You should complete the VLSI CAD Part I: Logic course before beginning this course.
A modern VLSI chip is a remarkably complex beast: billions of transistors, millions of logic gates deployed for computation and control, big blocks of memory, embedded blocks of pre-designed functions designed by third parties (called “intellectual property” or IP blocks). How do people manage to design these complicated chips? Answer: a sequence of computer aided design (CAD) tools takes an abstract description of the chip, and refines it step-wise to a final design. This class focuses on the major design tools used in the creation of an Application Specific Integrated Circuit (ASIC) or System on Chip (SoC) design. Our focus in this part of the course is on the key logical and geometric representations that make it possible to map from logic to layout, and in particular, to place, route, and evaluate the timing of large logic networks. Our goal is for students to understand how the tools themselves work, at the level of their fundamental algorithms and data structures. Topics covered will include: technology mapping, timing analysis, and ASIC placement and routing.
Programming experience (C, C++, Java, Python, etc.) and basic knowledge of data structures and algorithms (especially recursive algorithms). An understanding of basic digital design: Boolean algebra, Kmaps, gates and flip flops, finite state machine design. Linear algebra and calculus at the level of a junior or senior in engineering. Elementary knowledge of RC linear circuits (at the level of an introductory physics class).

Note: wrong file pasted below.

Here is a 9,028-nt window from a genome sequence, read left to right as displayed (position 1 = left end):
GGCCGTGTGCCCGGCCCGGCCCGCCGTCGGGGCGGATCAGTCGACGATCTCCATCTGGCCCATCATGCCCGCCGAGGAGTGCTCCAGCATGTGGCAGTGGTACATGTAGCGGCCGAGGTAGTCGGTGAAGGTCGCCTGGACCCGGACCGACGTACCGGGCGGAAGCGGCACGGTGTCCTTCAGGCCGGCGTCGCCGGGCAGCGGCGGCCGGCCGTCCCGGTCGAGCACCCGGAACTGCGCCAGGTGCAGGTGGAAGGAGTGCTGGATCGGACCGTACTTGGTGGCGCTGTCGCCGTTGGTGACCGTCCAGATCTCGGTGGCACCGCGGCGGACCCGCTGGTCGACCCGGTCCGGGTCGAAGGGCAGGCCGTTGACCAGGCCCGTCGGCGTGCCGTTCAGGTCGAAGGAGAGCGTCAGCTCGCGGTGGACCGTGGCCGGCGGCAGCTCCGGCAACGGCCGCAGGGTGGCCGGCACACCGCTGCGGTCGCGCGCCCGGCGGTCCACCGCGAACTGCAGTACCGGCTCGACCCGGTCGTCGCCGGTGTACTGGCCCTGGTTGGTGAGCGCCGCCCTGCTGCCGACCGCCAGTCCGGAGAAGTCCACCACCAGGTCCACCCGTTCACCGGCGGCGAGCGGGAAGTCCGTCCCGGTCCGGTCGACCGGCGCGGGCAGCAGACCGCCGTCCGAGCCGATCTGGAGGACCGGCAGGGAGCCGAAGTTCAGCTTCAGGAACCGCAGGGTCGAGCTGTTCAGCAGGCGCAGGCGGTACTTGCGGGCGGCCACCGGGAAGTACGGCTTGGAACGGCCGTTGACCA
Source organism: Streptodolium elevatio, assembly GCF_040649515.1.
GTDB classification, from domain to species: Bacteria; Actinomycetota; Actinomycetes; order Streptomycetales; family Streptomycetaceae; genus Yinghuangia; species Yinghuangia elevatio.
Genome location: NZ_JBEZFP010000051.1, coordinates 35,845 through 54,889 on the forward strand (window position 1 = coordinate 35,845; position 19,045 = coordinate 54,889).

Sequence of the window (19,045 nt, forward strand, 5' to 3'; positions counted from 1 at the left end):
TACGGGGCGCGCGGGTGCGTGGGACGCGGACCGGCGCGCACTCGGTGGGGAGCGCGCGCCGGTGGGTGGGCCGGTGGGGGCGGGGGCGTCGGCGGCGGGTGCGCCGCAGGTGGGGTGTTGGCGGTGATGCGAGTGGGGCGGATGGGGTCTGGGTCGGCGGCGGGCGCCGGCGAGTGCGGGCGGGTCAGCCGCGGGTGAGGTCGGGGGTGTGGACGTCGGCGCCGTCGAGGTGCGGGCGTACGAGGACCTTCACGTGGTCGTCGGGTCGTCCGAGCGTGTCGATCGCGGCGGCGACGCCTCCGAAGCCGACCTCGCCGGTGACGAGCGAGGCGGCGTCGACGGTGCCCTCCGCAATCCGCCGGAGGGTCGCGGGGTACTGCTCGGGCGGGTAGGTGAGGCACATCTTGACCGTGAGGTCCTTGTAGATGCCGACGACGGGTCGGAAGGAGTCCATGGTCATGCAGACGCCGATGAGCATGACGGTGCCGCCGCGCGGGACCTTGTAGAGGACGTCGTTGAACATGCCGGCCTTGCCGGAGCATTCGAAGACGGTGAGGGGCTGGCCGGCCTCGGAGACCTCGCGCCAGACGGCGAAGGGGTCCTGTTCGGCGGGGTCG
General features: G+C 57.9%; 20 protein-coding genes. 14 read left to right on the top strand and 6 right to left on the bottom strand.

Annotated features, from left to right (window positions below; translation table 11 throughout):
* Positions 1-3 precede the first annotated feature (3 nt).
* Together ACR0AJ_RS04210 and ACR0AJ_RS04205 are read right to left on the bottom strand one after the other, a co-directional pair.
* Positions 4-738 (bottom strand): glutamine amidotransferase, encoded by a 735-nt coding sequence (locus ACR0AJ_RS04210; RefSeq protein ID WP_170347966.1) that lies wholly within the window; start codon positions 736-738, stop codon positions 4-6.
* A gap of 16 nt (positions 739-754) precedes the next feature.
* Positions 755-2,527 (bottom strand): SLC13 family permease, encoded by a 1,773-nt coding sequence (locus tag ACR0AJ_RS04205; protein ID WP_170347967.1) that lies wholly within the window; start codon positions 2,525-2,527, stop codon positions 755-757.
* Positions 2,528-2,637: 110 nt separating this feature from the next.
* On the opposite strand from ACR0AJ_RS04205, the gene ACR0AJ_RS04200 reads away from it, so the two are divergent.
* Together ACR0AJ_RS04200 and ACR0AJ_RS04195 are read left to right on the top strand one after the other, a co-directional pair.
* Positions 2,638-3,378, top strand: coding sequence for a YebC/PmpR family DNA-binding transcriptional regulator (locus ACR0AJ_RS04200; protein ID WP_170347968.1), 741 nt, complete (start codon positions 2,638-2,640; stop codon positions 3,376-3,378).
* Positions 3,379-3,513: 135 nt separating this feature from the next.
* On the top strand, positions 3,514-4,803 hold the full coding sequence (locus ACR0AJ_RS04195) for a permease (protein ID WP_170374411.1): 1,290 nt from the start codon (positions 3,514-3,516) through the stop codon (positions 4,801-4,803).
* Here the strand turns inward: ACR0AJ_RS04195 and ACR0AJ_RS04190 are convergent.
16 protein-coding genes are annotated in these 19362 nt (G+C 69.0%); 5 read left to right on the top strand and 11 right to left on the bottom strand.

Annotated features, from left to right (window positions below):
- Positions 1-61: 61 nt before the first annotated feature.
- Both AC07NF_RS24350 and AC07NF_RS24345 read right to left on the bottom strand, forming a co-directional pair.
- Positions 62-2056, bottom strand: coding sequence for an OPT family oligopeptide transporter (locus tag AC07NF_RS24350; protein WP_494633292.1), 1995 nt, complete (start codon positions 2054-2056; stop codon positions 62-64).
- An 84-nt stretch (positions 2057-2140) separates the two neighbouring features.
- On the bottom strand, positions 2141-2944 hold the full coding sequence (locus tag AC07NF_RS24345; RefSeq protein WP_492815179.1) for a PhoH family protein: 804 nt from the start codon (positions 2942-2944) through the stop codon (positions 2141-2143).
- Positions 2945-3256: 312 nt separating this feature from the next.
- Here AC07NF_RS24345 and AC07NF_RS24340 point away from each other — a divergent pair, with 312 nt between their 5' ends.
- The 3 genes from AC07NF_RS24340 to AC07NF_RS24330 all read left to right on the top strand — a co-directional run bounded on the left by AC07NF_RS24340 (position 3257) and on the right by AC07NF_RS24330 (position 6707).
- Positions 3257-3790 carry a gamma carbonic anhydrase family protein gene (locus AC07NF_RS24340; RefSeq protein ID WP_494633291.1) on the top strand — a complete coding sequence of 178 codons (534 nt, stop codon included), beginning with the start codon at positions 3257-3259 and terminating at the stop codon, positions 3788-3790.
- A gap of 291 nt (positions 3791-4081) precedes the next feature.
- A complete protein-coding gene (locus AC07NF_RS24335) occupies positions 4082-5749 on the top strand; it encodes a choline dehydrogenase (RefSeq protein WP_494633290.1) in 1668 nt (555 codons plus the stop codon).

In this module you will become familiar with the course and our learning environment. The orientation will also help you obtain the technical skills required for the course.
In this second part of our course, we will talk about geometry. We will begin with an overview of the ASIC layout process, and discuss the role of technology libraries, tech mapping (a topic we delay until the following week, to let those who want to do the Placer programming assignment have more time), and placement and routing. In this set of lectures, we focus on the placement process itself: you have a million gates from the result of synthesis and map, so, where do they go? This process is called “placement”, and we describe an iterative method, and a mathematical optimization method, that can each do very large placement tasks.
Technology Mapping! We omitted one critical step between logic and layout, the process of translating the output of synthesis -- which is NOT real gates in your technology library -- into real logic gates. The Tech Mapper performs this important step, and it is a surprisingly elegant algorithm involving recursive covering of a tree. Another place where knowing some practical computer science comes to the rescue in VLSI CAD.
Routing! You put a few million gates on the surface of the chip in some sensible way. What's next? Create the wires to connect them. We focus on Maze Routing, which is a classical and powerful technique with the virtue that one can "add" much sophisticated functionality on top of a rather simple core algorithm. This is also the topic for final (optional) programming assignment. Yes, if you choose, you get to route pieces of the industrial benchmarks we had you place in the placer software assignment.
You synthesized it. You mapped it. You placed it. You routed it. Now what? HOW FAST DOES IT GO? Oh, we need some new models, to talk about how TIMING works. Delay through logic gates and big networks of gates. New numbers to understand: ATs, RATs, SLACKS, etc. And some electrical details (minimal) to figure out how delays happen through the physical geometry of physical routed wires. All together this is the stuff of Static Timing Analysis (STA), which is a huge and important final "sign off" step in real ASIC design.
There is no new content this week. Instead, you should focus on finishing the last problem set and completing the Final Exam.